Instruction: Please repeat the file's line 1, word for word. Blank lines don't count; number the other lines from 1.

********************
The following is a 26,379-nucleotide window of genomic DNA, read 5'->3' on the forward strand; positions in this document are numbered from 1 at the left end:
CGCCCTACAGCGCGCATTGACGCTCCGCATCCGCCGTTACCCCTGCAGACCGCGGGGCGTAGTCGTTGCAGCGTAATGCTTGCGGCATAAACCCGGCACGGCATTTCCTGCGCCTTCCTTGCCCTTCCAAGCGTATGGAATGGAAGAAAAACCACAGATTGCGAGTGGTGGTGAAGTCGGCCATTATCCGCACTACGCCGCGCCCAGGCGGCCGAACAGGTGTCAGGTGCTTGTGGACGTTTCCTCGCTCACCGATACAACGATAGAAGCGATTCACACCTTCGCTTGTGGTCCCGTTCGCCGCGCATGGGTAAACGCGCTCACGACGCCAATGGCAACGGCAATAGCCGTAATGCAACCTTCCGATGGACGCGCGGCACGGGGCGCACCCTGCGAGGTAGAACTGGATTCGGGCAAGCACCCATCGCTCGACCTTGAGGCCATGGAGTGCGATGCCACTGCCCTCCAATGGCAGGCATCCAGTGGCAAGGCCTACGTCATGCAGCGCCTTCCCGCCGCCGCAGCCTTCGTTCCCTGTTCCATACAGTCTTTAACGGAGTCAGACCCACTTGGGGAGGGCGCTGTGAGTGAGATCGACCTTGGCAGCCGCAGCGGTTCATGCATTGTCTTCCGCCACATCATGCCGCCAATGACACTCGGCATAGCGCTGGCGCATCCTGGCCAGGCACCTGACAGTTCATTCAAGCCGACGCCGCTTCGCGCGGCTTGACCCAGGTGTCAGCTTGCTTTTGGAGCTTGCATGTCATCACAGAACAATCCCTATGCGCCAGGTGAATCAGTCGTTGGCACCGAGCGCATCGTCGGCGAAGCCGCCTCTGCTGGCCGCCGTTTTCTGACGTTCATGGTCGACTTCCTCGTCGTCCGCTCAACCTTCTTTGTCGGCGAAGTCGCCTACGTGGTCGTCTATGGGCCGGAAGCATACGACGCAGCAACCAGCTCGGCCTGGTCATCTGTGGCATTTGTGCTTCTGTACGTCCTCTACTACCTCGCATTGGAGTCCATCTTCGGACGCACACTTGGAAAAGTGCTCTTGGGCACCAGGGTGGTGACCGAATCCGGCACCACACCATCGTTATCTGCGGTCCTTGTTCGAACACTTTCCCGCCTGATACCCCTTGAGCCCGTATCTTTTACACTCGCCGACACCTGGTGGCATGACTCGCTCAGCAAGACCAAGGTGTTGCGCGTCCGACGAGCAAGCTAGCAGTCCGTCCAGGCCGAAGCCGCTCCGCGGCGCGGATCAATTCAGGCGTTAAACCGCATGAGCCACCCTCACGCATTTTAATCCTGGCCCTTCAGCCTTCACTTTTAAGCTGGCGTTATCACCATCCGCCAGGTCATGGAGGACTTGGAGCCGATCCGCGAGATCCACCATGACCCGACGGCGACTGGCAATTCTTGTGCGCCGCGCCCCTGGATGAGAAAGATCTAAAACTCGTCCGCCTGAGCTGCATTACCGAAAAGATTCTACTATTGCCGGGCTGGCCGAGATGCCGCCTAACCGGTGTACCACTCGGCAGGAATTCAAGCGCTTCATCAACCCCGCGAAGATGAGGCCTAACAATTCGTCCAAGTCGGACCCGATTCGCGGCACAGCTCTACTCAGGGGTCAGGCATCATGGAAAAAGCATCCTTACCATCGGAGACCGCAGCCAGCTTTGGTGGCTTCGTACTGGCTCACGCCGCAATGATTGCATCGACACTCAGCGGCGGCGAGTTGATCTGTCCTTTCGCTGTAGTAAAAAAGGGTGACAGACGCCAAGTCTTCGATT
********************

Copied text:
The following is a 26,379-nucleotide window of genomic DNA, read 5'->3' on the forward strand; positions in this document are numbered from 1 at the left end: